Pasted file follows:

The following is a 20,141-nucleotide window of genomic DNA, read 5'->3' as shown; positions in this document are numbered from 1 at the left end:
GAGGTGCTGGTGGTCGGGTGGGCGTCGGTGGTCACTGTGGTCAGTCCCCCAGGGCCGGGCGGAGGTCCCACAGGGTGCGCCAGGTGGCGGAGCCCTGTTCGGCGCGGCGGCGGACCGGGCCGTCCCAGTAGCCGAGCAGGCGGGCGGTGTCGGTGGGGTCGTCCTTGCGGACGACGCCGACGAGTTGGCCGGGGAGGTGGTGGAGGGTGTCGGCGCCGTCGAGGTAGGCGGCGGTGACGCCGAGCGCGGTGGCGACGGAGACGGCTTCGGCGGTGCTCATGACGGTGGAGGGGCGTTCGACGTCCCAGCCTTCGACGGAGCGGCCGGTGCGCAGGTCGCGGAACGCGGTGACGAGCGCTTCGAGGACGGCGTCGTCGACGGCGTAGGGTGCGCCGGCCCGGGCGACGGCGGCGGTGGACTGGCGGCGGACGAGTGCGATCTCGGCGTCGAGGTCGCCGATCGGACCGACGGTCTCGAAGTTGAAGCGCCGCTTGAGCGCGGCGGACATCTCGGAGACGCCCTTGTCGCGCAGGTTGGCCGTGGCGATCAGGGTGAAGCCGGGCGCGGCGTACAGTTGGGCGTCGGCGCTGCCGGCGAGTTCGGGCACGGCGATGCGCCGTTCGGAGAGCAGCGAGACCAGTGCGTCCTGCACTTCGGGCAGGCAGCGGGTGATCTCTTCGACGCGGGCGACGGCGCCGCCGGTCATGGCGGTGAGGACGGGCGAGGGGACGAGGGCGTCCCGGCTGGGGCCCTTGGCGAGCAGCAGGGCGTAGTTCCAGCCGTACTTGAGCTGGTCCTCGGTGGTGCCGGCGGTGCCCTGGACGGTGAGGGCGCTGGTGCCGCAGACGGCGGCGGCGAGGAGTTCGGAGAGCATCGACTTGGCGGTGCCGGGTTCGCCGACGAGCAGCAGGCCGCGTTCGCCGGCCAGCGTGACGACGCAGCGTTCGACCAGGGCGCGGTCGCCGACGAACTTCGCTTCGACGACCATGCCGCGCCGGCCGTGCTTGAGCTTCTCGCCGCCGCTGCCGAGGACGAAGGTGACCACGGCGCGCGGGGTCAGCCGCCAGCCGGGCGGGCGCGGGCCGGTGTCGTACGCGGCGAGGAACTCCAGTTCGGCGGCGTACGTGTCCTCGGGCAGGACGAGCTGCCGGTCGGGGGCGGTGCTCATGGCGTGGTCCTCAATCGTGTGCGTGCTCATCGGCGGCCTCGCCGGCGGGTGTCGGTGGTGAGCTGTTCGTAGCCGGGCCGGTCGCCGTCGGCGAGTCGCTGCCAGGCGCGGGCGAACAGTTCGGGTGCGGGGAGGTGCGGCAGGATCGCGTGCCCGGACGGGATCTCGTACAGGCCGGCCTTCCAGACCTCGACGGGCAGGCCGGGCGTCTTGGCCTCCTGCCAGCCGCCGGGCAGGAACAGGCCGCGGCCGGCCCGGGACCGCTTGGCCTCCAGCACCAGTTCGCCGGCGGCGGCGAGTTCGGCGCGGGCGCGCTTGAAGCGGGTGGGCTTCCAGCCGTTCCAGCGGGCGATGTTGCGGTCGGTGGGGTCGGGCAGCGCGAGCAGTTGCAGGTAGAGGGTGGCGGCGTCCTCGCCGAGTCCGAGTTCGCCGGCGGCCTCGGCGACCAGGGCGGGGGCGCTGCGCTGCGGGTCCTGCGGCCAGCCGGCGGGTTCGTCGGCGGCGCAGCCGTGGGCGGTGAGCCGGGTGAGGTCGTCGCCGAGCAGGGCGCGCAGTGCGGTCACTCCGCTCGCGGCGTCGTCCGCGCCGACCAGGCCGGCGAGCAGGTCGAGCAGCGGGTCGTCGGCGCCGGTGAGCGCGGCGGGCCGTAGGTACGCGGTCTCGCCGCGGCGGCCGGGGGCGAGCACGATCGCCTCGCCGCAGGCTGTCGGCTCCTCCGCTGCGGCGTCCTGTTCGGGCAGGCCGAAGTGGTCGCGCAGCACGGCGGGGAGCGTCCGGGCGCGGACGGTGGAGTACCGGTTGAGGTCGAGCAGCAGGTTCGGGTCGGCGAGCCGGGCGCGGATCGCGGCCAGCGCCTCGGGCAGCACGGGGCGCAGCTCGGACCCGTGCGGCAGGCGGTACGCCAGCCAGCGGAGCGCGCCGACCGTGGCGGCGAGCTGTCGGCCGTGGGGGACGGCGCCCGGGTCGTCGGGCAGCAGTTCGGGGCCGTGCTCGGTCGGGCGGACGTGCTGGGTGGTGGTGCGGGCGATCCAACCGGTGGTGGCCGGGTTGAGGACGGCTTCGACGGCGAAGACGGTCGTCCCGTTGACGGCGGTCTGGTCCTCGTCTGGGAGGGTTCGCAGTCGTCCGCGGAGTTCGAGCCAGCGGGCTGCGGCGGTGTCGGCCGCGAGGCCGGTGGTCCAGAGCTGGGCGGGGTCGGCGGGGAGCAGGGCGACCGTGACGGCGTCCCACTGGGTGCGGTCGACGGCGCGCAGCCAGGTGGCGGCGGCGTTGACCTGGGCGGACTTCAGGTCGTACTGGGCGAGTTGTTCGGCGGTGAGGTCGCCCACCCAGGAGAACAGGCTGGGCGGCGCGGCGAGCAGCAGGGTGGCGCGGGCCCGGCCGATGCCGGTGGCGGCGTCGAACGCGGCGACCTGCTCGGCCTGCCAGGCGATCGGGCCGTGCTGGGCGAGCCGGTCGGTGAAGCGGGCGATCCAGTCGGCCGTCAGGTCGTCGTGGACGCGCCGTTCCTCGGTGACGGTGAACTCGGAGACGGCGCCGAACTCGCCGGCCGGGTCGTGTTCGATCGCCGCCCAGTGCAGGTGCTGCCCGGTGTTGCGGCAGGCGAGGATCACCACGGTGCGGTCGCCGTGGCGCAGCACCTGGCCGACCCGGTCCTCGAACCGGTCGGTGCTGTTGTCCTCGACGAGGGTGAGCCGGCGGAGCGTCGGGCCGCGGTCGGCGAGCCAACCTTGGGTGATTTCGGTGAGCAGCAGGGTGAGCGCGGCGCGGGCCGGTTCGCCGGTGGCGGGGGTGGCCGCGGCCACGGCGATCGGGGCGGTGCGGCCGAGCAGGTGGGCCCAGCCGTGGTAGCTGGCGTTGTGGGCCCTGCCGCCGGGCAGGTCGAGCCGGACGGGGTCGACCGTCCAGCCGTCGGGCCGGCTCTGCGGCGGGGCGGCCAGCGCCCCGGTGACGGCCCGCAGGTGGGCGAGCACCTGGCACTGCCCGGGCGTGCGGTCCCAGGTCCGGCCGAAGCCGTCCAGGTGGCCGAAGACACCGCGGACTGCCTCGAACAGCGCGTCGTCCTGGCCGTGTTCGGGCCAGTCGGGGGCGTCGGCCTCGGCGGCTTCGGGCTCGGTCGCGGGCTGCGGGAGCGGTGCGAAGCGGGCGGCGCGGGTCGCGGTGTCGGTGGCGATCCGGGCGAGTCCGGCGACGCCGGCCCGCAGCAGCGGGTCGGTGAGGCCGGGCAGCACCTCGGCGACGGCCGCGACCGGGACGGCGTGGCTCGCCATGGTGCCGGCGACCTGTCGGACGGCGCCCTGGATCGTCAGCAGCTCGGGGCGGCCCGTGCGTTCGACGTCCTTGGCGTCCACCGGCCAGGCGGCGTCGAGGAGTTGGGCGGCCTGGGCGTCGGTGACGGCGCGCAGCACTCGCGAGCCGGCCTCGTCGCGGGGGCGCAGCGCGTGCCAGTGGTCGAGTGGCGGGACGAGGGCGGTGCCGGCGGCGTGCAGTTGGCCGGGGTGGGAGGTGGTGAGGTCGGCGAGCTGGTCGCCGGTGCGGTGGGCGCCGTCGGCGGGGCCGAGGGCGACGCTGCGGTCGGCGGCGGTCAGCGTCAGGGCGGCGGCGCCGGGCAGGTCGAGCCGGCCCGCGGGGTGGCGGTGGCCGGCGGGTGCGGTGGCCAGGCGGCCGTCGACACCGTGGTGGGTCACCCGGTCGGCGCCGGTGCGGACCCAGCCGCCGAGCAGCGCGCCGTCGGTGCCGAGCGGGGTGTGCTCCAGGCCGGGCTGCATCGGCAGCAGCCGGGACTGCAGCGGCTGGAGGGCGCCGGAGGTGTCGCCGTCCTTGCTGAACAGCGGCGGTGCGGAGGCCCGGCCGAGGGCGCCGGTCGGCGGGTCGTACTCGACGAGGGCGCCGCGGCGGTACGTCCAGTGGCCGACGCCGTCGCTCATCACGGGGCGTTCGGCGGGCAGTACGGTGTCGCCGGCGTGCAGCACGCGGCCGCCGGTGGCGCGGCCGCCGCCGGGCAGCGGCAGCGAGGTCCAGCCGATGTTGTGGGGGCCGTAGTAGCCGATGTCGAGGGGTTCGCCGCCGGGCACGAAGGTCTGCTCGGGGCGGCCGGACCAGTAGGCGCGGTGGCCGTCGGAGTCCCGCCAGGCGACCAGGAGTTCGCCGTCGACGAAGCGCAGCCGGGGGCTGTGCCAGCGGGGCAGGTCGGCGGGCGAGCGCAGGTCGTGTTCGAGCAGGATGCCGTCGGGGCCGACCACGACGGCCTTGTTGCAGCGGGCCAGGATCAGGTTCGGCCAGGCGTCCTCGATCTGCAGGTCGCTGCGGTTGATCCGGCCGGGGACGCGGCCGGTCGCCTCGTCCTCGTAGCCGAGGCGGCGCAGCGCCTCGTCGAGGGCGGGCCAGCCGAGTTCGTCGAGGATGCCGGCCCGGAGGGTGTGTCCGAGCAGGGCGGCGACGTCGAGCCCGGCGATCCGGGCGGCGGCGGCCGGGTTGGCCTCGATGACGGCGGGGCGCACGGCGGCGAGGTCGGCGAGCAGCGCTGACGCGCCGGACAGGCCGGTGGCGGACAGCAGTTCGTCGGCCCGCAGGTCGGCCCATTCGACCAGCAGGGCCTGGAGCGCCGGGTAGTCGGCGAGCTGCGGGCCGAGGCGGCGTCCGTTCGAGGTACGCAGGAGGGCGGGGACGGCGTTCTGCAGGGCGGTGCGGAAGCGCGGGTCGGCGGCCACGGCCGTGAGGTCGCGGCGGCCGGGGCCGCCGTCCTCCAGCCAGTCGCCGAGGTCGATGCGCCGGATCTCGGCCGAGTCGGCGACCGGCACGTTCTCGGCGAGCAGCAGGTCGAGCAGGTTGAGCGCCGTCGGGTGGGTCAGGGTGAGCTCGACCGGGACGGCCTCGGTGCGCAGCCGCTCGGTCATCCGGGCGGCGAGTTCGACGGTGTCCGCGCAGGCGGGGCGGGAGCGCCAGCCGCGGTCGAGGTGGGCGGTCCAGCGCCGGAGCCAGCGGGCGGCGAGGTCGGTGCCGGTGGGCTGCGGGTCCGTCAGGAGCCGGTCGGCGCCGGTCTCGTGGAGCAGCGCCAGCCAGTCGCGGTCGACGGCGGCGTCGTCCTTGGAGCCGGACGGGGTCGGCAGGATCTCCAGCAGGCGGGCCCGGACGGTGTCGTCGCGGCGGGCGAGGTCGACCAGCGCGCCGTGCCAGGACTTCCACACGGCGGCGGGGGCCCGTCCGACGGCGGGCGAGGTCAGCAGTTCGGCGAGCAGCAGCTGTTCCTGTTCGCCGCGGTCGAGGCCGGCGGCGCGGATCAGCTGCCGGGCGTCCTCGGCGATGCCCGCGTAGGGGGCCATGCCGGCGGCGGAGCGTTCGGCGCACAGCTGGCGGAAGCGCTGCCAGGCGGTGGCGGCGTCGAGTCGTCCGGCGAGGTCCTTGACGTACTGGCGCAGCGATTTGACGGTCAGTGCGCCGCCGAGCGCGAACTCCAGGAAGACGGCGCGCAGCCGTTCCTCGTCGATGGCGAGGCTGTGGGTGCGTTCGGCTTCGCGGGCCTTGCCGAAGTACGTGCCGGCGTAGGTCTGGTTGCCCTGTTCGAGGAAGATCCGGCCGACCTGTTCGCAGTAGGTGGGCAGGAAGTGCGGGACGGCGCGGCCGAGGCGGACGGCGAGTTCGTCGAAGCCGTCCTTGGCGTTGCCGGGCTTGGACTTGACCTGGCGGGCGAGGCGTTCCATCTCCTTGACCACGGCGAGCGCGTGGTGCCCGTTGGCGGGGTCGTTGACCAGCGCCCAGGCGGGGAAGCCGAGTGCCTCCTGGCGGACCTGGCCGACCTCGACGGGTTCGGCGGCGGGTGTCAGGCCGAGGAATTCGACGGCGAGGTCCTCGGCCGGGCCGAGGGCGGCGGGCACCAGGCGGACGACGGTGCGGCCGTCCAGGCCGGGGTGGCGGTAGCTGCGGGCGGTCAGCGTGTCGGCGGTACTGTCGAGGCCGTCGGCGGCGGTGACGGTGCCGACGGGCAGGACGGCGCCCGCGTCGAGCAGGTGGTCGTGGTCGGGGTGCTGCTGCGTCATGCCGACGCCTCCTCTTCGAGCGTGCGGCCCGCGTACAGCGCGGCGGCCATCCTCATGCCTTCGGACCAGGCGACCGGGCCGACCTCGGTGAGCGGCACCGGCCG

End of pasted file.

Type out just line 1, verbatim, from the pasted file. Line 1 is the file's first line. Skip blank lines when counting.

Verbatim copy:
The following is a 20,141-nucleotide window of genomic DNA, read 5'->3' as shown; positions in this document are numbered from 1 at the left end: